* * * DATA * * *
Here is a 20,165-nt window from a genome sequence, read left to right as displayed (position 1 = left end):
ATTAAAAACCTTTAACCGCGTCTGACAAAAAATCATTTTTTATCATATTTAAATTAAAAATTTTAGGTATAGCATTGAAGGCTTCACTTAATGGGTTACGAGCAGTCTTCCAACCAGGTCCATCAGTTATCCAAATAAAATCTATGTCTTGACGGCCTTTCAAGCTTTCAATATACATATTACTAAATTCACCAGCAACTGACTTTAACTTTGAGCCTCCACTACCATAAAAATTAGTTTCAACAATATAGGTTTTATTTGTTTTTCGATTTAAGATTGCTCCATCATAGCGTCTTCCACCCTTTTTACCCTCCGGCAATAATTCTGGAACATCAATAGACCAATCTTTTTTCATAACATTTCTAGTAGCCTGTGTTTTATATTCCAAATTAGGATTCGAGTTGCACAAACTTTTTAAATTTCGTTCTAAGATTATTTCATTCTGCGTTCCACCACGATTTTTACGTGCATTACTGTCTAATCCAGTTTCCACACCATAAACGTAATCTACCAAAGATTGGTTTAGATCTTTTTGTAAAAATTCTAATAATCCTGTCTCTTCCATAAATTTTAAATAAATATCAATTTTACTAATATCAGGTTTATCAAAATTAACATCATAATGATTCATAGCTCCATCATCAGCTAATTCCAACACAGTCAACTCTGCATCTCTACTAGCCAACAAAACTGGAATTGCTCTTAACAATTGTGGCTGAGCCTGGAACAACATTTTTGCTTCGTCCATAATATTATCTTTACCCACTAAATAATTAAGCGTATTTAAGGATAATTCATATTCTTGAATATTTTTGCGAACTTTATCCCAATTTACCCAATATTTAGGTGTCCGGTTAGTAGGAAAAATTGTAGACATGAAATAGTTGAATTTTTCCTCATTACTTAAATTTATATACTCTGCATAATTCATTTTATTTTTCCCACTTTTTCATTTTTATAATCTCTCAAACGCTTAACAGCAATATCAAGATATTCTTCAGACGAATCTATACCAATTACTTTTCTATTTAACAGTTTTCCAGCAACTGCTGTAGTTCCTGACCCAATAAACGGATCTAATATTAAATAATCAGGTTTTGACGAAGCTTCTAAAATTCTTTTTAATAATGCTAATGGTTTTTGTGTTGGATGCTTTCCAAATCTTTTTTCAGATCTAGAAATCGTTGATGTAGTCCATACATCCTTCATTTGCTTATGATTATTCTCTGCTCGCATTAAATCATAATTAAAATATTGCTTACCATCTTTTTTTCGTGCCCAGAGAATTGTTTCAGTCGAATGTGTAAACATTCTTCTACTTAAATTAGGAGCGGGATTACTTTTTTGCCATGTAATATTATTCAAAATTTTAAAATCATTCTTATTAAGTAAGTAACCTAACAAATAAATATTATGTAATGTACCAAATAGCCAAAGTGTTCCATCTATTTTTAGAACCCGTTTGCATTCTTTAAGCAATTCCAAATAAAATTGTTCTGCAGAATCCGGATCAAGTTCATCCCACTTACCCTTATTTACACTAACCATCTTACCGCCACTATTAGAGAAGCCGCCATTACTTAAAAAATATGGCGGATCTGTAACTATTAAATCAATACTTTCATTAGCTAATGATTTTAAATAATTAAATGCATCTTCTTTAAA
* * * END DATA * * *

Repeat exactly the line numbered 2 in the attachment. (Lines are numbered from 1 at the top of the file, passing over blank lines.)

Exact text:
ATTAAAAACCTTTAACCGCGTCTGACAAAAAATCATTTTTTATCATATTTAAATTAAAAATTTTAGGTATAGCATTGAAGGCTTCACTTAATGGGTTACGAGCAGTCTTCCAACCAGGTCCATCAGTTATCCAAATAAAATCTATGTCTTGACGGCCTTTCAAGCTTTCAATATACATATTACTAAATTCACCAGCAACTGACTTTAACTTTGAGCCTCCACTACCATAAAAATTAGTTTCAACAATATAGGTTTTATTTGTTTTTCGATTTAAGATTGCTCCATCATAGCGTCTTCCACCCTTTTTACCCTCCGGCAATAATTCTGGAACATCAATAGACCAATCTTTTTTCATAACATTTCTAGTAGCCTGTGTTTTATATTCCAAATTAGGATTCGAGTTGCACAAACTTTTTAAATTTCGTTCTAAGATTATTTCATTCTGCGTTCCACCACGATTTTTACGTGCATTACTGTCTAATCCAGTTTCCACACCATAAACGTAATCTACCAAAGATTGGTTTAGATCTTTTTGTAAAAATTCTAATAATCCTGTCTCTTCCATAAATTTTAAATAAATATCAATTTTACTAATATCAGGTTTATCAAAATTAACATCATAATGATTCATAGCTCCATCATCAGCTAATTCCAACACAGTCAACTCTGCATCTCTACTAGCCAACAAAACTGGAATTGCTCTTAACAATTGTGGCTGAGCCTGGAACAACATTTTTGCTTCGTCCATAATATTATCTTTACCCACTAAATAATTAAGCGTATTTAAGGATAATTCATATTCTTGAATATTTTTGCGAACTTTATCCCAATTTACCCAATATTTAGGTGTCCGGTTAGTAGGAAAAATTGTAGACATGAAATAGTTGAATTTTTCCTCATTACTTAAATTTATATACTCTGCATAATTCATTTTATTTTTCCCACTTTTTCATTTTTATAATCTCTCAAACGCTTAACAGCAATATCAAGATATTCTTCAGACGAATCTATACCAATTACTTTTCTATTTAACAGTTTTCCAGCAACTGCTGTAGTTCCTGACCCAATAAACGGATCTAATATTAAATAATCAGGTTTTGACGAAGCTTCTAAAATTCTTTTTAATAATGCTAATGGTTTTTGTGTTGGATGCTTTCCAAATCTTTTTTCAGATCTAGAAATCGTTGATGTAGTCCATACATCCTTCATTTGCTTATGATTATTCTCTGCTCGCATTAAATCATAATTAAAATATTGCTTACCATCTTTTTTTCGTGCCCAGAGAATTGTTTCAGTCGAATGTGTAAACATTCTTCTACTTAAATTAGGAGCGGGATTACTTTTTTGCCATGTAATATTATTCAAAATTTTAAAATCATTCTTATTAAGTAAGTAACCTAACAAATAAATATTATGTAATGTACCAAATAGCCAAAGTGTTCCATCTATTTTTAGAACCCGTTTGCATTCTTTAAGCAATTCCAAATAAAATTGTTCTGCAGAATCCGGATCAAGTTCATCCCACTTACCCTTATTTACACTAACCATCTTACCGCCACTATTAGAGAAGCCGCCATTACTTAAAAAATATGGCGGATCTGTAACTATTAAATCAATACTTTCATTAGCTAATGATTTTAAATAATTAAATGCATCTTCTTTAAA